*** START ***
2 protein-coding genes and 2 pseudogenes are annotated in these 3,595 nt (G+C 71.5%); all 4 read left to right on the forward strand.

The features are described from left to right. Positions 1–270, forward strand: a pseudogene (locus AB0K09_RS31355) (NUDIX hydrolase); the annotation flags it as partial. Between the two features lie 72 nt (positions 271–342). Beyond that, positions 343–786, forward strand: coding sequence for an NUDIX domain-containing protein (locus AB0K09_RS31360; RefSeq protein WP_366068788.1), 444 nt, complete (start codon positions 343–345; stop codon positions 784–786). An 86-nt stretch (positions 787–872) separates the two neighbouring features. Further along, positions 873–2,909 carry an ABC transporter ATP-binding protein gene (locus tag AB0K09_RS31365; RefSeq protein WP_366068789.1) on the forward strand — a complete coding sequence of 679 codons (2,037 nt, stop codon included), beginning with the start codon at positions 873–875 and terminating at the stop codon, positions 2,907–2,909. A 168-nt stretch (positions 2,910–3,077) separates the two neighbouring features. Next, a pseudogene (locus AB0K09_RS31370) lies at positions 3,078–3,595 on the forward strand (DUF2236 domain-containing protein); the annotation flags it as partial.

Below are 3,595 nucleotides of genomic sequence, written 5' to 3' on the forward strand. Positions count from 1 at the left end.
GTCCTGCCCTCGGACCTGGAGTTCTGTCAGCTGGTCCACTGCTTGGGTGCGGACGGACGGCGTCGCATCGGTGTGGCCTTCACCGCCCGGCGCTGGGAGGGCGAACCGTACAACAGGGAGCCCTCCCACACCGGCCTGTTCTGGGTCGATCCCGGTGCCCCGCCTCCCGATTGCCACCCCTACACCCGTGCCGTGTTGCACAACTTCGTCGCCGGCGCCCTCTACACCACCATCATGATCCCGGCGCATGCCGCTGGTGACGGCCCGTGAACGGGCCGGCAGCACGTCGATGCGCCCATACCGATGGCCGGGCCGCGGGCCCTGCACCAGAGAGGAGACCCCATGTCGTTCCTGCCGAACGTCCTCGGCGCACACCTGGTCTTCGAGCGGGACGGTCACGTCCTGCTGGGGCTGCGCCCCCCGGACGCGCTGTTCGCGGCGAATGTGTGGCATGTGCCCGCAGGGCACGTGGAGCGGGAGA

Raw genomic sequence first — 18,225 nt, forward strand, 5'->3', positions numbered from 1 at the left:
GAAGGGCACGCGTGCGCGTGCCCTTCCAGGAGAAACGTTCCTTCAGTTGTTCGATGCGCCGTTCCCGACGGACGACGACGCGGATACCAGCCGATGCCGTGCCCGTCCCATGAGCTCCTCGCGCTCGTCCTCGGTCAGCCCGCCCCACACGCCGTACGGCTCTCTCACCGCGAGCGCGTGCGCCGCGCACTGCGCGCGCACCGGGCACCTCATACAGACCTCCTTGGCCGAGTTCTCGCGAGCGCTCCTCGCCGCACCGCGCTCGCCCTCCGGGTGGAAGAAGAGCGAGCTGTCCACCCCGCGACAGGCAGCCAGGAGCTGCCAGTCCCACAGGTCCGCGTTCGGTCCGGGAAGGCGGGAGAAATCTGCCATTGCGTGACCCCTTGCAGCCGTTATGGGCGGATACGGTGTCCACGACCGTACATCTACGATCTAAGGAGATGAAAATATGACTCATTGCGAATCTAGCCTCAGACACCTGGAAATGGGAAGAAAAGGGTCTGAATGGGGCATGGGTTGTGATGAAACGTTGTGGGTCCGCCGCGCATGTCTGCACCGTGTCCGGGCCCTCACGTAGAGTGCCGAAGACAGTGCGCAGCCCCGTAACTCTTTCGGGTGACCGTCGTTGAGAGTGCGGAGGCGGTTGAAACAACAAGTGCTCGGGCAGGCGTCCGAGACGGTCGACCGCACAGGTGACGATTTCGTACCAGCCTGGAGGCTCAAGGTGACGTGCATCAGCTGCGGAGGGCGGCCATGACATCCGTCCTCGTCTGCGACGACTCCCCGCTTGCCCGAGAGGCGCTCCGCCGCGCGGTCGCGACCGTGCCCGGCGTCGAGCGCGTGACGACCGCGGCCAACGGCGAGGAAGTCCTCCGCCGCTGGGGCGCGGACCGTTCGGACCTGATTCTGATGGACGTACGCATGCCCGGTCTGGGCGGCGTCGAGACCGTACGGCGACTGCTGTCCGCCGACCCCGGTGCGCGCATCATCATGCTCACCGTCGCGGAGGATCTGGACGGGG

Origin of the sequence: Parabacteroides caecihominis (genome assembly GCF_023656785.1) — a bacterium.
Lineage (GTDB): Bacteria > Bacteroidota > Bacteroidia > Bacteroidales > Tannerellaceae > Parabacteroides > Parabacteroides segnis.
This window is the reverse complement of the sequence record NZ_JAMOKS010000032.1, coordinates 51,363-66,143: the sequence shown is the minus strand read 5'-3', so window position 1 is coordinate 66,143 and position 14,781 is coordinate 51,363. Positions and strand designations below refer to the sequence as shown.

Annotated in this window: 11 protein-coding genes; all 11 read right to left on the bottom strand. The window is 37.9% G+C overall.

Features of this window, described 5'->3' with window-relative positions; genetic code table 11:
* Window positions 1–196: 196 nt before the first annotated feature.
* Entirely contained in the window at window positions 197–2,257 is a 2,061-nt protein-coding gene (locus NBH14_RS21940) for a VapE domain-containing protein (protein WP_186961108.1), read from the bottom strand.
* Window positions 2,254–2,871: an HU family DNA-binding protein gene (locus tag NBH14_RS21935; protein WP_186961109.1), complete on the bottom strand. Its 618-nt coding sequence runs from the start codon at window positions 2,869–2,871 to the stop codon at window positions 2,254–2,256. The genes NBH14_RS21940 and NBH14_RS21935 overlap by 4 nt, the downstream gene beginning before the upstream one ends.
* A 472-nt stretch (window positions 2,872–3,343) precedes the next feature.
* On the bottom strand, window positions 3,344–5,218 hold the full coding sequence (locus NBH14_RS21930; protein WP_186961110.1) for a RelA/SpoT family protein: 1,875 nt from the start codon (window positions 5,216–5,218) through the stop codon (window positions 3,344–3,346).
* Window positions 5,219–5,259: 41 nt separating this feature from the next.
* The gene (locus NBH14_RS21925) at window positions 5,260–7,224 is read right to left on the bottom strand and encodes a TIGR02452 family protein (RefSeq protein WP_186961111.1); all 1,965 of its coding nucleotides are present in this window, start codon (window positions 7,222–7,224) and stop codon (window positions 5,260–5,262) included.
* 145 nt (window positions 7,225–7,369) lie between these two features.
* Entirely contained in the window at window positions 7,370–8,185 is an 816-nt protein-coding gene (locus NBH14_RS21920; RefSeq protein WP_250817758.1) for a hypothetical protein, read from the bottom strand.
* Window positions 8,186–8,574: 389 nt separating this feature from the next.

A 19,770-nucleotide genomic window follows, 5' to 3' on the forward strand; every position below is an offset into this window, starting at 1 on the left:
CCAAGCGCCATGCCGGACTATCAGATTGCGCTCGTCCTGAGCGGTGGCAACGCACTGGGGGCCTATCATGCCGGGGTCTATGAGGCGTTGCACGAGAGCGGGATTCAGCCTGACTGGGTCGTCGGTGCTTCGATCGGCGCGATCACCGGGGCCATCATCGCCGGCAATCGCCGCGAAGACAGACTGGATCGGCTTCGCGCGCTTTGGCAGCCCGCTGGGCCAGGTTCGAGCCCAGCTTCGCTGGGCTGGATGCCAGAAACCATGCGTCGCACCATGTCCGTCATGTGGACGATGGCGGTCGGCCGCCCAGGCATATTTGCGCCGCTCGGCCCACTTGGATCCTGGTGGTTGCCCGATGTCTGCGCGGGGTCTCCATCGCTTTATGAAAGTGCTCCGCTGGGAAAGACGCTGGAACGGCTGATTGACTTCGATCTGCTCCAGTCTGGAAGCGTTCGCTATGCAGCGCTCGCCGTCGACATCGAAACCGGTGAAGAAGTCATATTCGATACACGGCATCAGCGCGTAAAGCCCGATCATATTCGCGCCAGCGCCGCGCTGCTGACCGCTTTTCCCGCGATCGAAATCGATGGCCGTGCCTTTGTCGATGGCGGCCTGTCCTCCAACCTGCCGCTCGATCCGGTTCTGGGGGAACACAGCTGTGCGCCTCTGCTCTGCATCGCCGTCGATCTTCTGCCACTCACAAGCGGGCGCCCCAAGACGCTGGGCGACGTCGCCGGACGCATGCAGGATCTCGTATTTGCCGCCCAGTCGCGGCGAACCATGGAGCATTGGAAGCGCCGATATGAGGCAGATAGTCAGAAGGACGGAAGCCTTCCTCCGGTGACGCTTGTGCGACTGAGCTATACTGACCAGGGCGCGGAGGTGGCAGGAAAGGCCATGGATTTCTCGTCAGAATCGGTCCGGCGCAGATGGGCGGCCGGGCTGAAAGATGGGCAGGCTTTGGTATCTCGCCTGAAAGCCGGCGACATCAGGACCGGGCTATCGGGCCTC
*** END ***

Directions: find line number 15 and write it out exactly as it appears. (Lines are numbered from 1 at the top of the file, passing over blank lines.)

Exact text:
* A 472-nt stretch (window positions 2,872–3,343) precedes the next feature.